Microsoft will start rolling out the Windows 10 Creators Update release on April 11. More granular update controls may end up being business users’ favorite feature.
Microsoft officials confirmed the rollout start date in a blog post today, March 29. As was the case with the Anniversary Update which Microsoft started rolling out last August, the Creators Update release will be throttled and likely take several months.
The build number that Microsoft is expected to roll out to mainstream users beginning April 11 is 15063 (the build that shall not be called “RTM,” but which really is RTM, as in “release to mainstream”), along with a number of subsequent fixes and updates which will be installed along with the RTM code.
Those who really don’t want to wait can jump the gun and proactively get Creators Update now. I’ve asked when Creators Update will be available to MSDN subscribers and Volume License customers. Microsoft officials said they’d have more to say on that closer to April 11.
Microsoft has been testing the Creators Update — the successor to the Windows 10 Anniversary Update — for the last several months inside the company and with Windows Insider testers. The Creators Update includes a handful of new consumer-focused features, include a new Game Mode, Beam game streaming, Windows Mixed Reality support, and new ebook and tab-management capabilities in the Edge browser. Microsoft will include a new 3D Paint application with this release, but still continue to make regular 2D Paint available alongside that release.
Microsoft demonstrated in late October 2016 a companion 3D mobile application that would allow users to capture 3D images on their phones and subsequently edit and even 3D-print them. Microsoft is not commenting on when that phone app will be available. (I asked again recently.)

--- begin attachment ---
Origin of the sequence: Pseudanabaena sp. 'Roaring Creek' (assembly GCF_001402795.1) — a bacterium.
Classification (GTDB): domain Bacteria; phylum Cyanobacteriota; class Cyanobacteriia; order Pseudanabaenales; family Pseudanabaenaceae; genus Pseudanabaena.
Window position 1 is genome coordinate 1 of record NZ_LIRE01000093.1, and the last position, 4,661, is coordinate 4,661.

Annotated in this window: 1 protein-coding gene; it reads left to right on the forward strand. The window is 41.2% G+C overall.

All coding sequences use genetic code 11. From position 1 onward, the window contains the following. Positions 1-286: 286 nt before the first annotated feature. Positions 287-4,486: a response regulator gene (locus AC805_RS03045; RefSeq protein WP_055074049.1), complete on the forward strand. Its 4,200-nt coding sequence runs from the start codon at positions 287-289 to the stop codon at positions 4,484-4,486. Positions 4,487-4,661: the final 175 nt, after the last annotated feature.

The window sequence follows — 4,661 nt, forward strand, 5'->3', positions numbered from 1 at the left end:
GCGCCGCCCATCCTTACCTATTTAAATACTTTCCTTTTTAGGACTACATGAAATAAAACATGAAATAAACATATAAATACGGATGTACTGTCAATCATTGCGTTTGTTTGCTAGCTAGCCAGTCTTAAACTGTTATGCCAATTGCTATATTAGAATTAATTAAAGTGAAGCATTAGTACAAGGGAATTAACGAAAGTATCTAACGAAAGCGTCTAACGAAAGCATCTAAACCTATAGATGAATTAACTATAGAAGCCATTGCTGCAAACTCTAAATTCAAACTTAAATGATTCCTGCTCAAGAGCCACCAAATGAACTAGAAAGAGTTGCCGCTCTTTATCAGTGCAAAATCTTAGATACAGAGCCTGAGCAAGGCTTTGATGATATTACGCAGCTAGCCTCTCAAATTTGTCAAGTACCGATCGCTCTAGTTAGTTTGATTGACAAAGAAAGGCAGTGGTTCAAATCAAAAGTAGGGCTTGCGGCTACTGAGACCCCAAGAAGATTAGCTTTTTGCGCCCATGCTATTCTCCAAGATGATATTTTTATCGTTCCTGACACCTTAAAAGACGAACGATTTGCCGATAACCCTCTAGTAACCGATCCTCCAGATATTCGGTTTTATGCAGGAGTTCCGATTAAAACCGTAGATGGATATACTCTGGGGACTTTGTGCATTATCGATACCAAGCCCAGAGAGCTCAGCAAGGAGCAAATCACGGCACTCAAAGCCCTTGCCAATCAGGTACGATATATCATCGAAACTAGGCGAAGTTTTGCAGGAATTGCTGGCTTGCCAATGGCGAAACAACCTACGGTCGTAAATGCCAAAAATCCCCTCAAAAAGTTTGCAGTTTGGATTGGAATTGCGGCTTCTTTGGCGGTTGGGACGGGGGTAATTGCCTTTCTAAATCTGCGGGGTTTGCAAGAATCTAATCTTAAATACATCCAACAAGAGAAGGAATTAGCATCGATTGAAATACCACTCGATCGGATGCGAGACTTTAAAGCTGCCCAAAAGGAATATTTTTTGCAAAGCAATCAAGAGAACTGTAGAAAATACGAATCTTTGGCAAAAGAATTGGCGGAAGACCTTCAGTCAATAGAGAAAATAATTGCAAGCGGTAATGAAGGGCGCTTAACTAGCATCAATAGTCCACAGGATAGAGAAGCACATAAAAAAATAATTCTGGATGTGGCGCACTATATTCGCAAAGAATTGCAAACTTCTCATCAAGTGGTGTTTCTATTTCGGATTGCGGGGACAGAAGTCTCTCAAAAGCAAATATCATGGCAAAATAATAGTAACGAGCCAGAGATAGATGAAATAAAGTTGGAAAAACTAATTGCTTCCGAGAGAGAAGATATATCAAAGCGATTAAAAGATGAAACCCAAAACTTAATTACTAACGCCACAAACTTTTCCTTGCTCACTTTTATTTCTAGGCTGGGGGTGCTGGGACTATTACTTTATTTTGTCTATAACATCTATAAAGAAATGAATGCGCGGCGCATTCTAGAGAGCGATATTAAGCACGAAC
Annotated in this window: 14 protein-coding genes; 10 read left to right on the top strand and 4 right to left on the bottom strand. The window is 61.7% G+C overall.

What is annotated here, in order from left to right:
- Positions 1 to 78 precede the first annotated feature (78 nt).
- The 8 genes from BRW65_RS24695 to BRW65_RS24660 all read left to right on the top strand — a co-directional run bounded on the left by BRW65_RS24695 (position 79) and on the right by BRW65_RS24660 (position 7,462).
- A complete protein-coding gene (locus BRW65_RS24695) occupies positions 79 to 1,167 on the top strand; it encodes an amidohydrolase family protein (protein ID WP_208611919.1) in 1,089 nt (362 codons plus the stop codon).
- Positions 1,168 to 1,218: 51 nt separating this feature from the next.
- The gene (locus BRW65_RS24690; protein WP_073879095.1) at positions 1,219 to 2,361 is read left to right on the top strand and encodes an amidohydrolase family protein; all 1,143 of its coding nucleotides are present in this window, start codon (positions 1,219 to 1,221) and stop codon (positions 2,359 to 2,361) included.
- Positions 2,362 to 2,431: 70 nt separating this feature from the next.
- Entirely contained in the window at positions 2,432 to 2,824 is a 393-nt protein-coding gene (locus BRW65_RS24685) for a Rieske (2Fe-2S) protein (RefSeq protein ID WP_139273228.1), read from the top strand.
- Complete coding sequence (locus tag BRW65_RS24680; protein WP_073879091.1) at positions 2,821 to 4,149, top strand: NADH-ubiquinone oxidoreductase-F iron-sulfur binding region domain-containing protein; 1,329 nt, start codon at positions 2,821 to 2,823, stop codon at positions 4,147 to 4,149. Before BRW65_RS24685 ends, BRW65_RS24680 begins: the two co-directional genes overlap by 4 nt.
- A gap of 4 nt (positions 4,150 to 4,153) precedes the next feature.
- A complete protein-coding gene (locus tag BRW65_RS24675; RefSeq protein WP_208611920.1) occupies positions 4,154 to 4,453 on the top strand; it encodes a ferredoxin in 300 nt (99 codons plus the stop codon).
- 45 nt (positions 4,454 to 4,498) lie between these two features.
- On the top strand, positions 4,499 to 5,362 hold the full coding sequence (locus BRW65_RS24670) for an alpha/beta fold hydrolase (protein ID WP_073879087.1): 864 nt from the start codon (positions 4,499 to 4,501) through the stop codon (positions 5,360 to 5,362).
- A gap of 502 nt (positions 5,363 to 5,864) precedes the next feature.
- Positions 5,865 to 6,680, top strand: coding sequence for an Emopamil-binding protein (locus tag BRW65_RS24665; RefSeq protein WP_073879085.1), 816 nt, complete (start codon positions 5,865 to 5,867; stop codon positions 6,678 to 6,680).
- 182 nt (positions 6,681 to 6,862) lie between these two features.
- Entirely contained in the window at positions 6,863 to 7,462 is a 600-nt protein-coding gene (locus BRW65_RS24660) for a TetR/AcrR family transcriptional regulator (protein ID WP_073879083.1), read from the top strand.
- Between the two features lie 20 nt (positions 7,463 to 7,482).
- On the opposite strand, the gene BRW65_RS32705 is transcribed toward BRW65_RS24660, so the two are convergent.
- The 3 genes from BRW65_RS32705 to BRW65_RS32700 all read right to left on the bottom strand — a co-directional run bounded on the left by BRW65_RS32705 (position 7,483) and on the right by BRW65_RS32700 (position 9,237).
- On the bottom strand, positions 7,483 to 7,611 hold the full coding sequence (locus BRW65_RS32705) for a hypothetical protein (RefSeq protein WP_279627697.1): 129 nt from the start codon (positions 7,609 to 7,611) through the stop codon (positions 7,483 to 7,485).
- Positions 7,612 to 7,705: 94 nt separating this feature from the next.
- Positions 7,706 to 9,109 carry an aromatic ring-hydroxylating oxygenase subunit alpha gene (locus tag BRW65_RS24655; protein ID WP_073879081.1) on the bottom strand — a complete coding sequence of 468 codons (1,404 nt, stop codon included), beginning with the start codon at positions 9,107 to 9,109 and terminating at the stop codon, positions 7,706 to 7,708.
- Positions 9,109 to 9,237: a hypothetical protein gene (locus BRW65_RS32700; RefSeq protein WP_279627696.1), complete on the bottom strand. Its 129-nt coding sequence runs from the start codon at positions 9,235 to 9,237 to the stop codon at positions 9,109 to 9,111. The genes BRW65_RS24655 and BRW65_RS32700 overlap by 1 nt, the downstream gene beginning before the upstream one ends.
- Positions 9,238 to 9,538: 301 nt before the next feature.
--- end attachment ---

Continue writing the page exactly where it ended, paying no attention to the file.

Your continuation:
The Creators Update also includes several incremental security updates and features aimed mainly at business customers.
I’m thinking many business users will find the ability to defer and pause both feature and security updates more easily and for longer periods of time to be one of the biggest and best features of the Creators Update.
Windows 10 Pro, Enterprise, and Education customers will be able to defer feature updates (such as Creators Update, Redstone 3, etc.) for up to 365 days and “quality” updates (bundled security updates and fixes) for up to 30 days. Home users still will not have a new option to defer or pause either type of update, thus continuing to serve as yet another wave of testers for Windows 10.
With Creators Update, Microsoft is giving users more control over when their PCs and tablets will restart after updates are applied. Microsoft also is making its privacy and telemetry settings clearer in the Creators Update release.
The Creators Update will be a free update to those already running Windows 10. Microsoft has not yet said how much it will charge for the Creators Update if purchased as a standalone product. There will be Windows 10 Home, Pro, Enterprise, and Education versions of the Creators Update for PCs and tablets. The Windows 10 Mobile version of Creators Update will come to phones “over time,” a spokesperson said. Creators Update also is coming to Xbox and the Surface Hub.
Microsoft officials still are not commenting in any way on the Cloud version of the Creators Update, which is a version of the product that can only run Windows Store apps and will be upgradeable to Windows 10 Pro.
Microsoft officials also announced today broader availability of the Surface Book with Performance base, Surface Studio, and Surface Dial, all of which the company introduced last October.
Surface Book with Performance base is available for pre-order starting today in Austria, China, Denmark, Finland, France, Germany, Hong Kong, Japan, Netherlands, Norway, Sweden, Switzerland, and the UK and will be available for purchase on April 20. Surface Studio and Surface Dial are available for pre-order starting today in Australia, Canada, and New Zealand and will be available for purchase starting April 20.
Microsoft still has yet to announce timing or details about its expected Spring 2017 hardware launch. I’ve heard there won’t be a Surface Book 2 unveiling at this event, but we may see an incrementally improved Surface Pro 5 and possibly some other mystery hardware.
On to Redstone 3, which Microsoft is expected to release in the Fall of 2017.